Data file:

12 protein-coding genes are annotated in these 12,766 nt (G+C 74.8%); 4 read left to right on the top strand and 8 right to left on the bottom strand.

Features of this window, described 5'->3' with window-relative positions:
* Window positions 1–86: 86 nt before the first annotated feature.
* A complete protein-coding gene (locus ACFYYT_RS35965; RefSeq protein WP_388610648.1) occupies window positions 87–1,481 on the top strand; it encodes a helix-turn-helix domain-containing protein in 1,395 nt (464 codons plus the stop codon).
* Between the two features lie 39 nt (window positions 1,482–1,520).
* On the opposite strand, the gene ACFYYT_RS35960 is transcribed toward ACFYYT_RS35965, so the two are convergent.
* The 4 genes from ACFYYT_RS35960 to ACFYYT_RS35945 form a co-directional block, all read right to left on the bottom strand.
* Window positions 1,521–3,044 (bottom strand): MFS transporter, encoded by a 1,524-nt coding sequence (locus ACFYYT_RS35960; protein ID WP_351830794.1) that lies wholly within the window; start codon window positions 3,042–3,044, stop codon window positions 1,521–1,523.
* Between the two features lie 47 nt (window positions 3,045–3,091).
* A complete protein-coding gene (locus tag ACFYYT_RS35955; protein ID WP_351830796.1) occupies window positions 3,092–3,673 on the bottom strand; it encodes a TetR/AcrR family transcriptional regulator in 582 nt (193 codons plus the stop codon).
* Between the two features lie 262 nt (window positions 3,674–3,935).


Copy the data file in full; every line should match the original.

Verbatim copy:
12 protein-coding genes are annotated in these 12,766 nt (G+C 74.8%); 4 read left to right on the top strand and 8 right to left on the bottom strand.

Features of this window, described 5'->3' with window-relative positions:
* Window positions 1–86: 86 nt before the first annotated feature.
* A complete protein-coding gene (locus ACFYYT_RS35965; RefSeq protein WP_388610648.1) occupies window positions 87–1,481 on the top strand; it encodes a helix-turn-helix domain-containing protein in 1,395 nt (464 codons plus the stop codon).
* Between the two features lie 39 nt (window positions 1,482–1,520).
* On the opposite strand, the gene ACFYYT_RS35960 is transcribed toward ACFYYT_RS35965, so the two are convergent.
* The 4 genes from ACFYYT_RS35960 to ACFYYT_RS35945 form a co-directional block, all read right to left on the bottom strand.
* Window positions 1,521–3,044 (bottom strand): MFS transporter, encoded by a 1,524-nt coding sequence (locus ACFYYT_RS35960; protein ID WP_351830794.1) that lies wholly within the window; start codon window positions 3,042–3,044, stop codon window positions 1,521–1,523.
* Between the two features lie 47 nt (window positions 3,045–3,091).
* A complete protein-coding gene (locus tag ACFYYT_RS35955; protein ID WP_351830796.1) occupies window positions 3,092–3,673 on the bottom strand; it encodes a TetR/AcrR family transcriptional regulator in 582 nt (193 codons plus the stop codon).
* Between the two features lie 262 nt (window positions 3,674–3,935).